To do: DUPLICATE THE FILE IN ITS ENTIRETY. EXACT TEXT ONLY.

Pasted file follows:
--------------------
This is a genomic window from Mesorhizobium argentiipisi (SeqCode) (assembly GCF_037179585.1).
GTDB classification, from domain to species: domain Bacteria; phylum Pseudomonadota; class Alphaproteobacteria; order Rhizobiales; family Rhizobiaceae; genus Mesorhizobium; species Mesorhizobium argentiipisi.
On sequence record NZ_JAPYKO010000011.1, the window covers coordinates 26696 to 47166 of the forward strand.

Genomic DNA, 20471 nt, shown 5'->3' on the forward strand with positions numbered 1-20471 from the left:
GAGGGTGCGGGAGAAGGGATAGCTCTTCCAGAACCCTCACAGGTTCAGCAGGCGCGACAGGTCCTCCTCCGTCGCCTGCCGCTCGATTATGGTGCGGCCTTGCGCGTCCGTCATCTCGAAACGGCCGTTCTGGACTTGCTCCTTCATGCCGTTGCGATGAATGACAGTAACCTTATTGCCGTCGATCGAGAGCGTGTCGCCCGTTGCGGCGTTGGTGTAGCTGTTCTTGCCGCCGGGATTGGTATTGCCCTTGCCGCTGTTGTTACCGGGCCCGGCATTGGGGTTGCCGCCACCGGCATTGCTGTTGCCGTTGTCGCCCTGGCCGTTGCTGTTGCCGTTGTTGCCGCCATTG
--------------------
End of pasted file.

This is a genomic window from Mesorhizobium argentiipisi (SeqCode) (assembly GCF_037179585.1).
GTDB classification, from domain to species: domain Bacteria; phylum Pseudomonadota; class Alphaproteobacteria; order Rhizobiales; family Rhizobiaceae; genus Mesorhizobium; species Mesorhizobium argentiipisi.
On sequence record NZ_JAPYKO010000011.1, the window covers coordinates 26696 to 47166 of the forward strand.

Genomic DNA, 20471 nt, shown 5'->3' on the forward strand with positions numbered 1-20471 from the left:
GAGGGTGCGGGAGAAGGGATAGCTCTTCCAGAACCCTCACAGGTTCAGCAGGCGCGACAGGTCCTCCTCCGTCGCCTGCCGCTCGATTATGGTGCGGCCTTGCGCGTCCGTCATCTCGAAACGGCCGTTCTGGACTTGCTCCTTCATGCCGTTGCGATGAATGACAGTAACCTTATTGCCGTCGATCGAGAGCGTGTCGCCCGTTGCGGCGTTGGTGTAGCTGTTCTTGCCGCCGGGATTGGTATTGCCCTTGCCGCTGTTGTTACCGGGCCCGGCATTGGGGTTGCCGCCACCGGCATTGCTGTTGCCGTTGTCGCCCTGGCCGTTGCTGTTGCCGTTGTTGCCGCCATTG